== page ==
Given 1917‘s rather simplistic plot – a pair of infantrymen having to cross the treacherous No Man’s Land in order to prevent a doomed attack during the height of World War 1 – it makes sense that director Sam Mendes (Skyfall) would opt for a more complex manner to detail the story. Single camera shots and extended moments of action infused with a haunting stillness linger across the screen in a surprisingly effective manner, a potential gimmick that never comes off as anything other than masterfully assured.
Throughout the film’s near 2-hour running time, Mendes and lauded cinematographer Roger Deakins (Skyfall, Sicario, Blade Runner 2049) maintain sole focus on Corporals Schofield (George MacKay) and Blake (Dean-Charles Chapman), seemingly not even allowing themselves to blink in their determination. Though the dreary, depressive palette of No Man’s Land and the lack of dynamic angles earned through eye-level camera placement means Deakins’ work doesn’t seem as initially impressive as his aforementioned recent work, it’s both a necessary ingredient and side-effect to keep a sense of antisensationalism about the horrors we are watching unfold.
Ultimately the decision to track these men in a seemingly unending shot results in a forgettable outcome, and I mean that in the most respectful manner as, such is the skill of both Mendes and Deakins, it completely washes away as you become wholly immersed in their plight. You become accustomed to watching soldiers walk and talk, tracking them as they perform the most natural of acts. It’s in this reality that allows 1917 to work to maximum effect, almost as if we are a helpless fly-on-the-wall as devastating set-pieces unravel before us and linger long after they have exited the frame.
This technical additive also means MacKay and Chapman shoulder the lion’s share of the film’s considerable weight. Whilst it’s easy to pick apart the plot’s typical “war film 101” tropes – shetering a civilian, the opposing soldier and their wounds, the sole female begging our hero not to go – the actors are so incredibly committed that they transcend both any story familiarity and the industrial presentation itself. It’s also beneficial to the organic nature of the film that MacKay and Chapman aren’t instant names in their field with their everyman-type demeanours, with Mendes only momentarily opting for star-power clout with Colin Firth, Benedict Cumberbatch, Andrew Scott, Richard Madden, and Mark Strong arriving in the most diminutive of roles.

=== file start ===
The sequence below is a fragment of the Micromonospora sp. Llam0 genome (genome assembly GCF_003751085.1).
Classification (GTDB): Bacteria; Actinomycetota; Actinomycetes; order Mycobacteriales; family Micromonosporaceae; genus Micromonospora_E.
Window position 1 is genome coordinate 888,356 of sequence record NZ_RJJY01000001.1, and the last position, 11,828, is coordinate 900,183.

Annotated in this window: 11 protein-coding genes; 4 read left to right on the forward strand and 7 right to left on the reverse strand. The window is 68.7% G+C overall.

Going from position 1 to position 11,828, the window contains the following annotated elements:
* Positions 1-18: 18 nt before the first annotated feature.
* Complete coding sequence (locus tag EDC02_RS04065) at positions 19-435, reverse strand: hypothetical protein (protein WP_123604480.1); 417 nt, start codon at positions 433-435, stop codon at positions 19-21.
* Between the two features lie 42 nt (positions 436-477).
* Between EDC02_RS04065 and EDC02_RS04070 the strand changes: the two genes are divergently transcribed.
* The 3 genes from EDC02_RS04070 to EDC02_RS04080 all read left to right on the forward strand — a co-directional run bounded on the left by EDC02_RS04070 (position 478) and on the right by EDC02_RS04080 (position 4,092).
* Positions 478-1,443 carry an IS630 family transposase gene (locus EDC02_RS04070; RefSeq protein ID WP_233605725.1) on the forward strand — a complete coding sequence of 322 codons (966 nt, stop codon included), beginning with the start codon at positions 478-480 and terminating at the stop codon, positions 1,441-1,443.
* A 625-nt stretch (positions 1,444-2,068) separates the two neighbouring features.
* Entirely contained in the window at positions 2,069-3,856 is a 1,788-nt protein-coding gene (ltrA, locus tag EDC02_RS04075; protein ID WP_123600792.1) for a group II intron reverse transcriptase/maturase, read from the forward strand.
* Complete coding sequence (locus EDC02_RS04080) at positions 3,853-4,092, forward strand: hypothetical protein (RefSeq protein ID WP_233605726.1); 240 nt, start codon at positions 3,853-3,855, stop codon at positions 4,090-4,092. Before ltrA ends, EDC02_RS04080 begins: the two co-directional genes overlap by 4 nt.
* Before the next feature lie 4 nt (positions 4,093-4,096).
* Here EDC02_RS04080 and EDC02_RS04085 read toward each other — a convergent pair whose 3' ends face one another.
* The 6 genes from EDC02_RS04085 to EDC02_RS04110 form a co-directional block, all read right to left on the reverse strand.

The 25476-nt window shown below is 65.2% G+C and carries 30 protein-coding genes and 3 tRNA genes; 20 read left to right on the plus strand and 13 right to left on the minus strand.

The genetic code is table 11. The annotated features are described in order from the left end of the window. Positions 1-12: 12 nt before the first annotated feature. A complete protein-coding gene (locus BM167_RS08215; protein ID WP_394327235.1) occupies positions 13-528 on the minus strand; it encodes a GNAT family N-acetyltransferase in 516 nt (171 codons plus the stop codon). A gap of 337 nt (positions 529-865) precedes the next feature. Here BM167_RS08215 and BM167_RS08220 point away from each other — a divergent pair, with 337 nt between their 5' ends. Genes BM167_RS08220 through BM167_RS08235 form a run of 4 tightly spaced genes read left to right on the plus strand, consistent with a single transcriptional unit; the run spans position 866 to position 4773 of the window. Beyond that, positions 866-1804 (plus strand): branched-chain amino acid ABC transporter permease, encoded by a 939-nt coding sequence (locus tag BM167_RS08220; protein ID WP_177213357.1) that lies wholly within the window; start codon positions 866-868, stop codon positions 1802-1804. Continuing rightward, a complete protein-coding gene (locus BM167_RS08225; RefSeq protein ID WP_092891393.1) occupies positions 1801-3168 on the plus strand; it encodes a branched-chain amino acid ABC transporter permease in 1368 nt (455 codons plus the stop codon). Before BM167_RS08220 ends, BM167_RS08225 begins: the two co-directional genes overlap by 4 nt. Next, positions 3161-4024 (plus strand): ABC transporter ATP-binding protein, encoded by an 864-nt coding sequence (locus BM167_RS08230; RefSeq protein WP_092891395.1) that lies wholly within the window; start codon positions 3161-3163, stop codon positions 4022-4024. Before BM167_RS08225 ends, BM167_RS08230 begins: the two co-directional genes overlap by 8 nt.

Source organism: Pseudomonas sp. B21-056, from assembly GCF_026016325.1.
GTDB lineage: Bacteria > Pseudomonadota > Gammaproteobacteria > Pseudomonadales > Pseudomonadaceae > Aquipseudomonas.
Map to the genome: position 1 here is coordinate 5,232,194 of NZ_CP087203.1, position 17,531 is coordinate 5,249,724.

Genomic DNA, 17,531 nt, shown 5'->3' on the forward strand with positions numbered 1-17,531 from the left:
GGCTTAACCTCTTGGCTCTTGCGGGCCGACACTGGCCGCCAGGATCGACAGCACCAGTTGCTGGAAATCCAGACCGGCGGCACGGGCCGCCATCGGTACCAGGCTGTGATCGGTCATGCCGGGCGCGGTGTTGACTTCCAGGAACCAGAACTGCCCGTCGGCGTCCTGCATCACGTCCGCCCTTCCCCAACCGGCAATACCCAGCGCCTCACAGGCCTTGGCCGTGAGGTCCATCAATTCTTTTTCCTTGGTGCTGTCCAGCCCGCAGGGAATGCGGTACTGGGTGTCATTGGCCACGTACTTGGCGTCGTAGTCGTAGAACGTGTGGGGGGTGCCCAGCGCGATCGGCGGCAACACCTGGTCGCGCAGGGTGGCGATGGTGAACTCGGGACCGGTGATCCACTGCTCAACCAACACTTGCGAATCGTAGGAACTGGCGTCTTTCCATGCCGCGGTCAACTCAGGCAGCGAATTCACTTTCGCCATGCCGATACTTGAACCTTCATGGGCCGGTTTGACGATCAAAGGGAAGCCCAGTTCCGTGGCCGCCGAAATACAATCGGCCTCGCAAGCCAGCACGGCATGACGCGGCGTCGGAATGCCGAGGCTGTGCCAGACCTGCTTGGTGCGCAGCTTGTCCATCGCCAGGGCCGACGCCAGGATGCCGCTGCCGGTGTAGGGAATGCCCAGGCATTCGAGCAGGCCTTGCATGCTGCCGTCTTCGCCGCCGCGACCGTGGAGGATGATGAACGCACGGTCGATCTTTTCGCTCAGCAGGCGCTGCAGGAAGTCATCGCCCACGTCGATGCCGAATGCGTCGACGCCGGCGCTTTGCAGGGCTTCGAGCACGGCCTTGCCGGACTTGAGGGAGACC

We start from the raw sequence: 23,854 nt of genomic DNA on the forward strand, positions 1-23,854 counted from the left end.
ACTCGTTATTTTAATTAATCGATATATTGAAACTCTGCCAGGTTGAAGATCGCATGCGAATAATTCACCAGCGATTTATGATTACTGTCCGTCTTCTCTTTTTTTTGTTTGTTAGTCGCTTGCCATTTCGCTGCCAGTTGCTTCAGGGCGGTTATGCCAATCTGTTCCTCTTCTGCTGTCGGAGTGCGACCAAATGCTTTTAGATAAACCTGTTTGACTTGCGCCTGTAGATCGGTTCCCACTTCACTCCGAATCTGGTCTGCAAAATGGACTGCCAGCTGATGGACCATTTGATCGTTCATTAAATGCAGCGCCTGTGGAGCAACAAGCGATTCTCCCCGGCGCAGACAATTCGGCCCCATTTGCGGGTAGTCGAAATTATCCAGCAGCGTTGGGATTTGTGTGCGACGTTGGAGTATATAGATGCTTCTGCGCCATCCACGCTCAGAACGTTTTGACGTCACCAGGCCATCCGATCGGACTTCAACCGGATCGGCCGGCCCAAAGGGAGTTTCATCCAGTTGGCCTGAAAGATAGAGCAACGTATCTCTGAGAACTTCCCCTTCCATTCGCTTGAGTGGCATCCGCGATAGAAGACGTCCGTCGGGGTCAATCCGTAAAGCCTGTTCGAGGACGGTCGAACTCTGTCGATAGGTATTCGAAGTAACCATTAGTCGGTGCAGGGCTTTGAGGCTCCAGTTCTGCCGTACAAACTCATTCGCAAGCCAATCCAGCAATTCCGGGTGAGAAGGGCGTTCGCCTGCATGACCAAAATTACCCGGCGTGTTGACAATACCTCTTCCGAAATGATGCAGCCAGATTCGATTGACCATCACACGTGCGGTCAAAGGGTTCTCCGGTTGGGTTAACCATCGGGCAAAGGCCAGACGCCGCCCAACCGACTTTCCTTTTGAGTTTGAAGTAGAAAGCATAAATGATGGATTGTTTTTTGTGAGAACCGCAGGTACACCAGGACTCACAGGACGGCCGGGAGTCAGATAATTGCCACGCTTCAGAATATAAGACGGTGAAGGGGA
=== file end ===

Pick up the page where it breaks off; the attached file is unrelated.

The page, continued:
Based in part on an account Mendes’ paternal grandfather Alfred Mendes recalled to him, 1917 is ultimately an emotional journey grounded in humanism. It’s visually spectacular and undoubtedly a polished feat of filmmaking craft, but its technical soundness doesn’t mask the dark, almost sinister undercurrent of the story’s tenacious nature, something that reminds us of the hope and horrors that often merge throughout history’s most defining moments.
Sam Mendes, the Oscar®-winning director of Skyfall, Spectre and American Beauty, brings his singular vision to his World War I epic, 1917. At the height of the First World War, two young British soldiers, Schofield (Captain Fantastic’s George MacKay) and Blake (Game of Thrones’ Dean-Charles Chapman) are given a seemingly impossible mission. In a race against time, they must cross enemy territory and deliver a message that will stop a deadly attack on hundreds of soldiers—Blake’s own brother among them. 1917 is directed by Sam Mendes, who wrote the screenplay with Krysty Wilson-Cairns (Showtime’s Penny Dreadful). The film is produced by Mendes and Pippa Harris (co-executive producer, Revolutionary Road; executive producer, Away We Go) for their Neal Street Productions, Jayne-Ann Tenggren (co-producer, The Rhythm Section; associate producer, Spectre), Callum McDougall (executive producer, Mary Poppins Returns, Skyfall) and Brian Oliver (executive producer, Rocketman; Black Swan). The film is produced by Neal Street Productions for DreamWorks Pictures in association with New Republic Pictures. Universal Pictures will release the film domestically in limited release on December 25, 2019 and wide on January 10, 2020. Universal and Amblin Partners will distribute the film internationally, with eOne distributing on behalf of Amblin in the U.K.
1917 (MA15+) is screening in Australian theatres from January 9th 2020.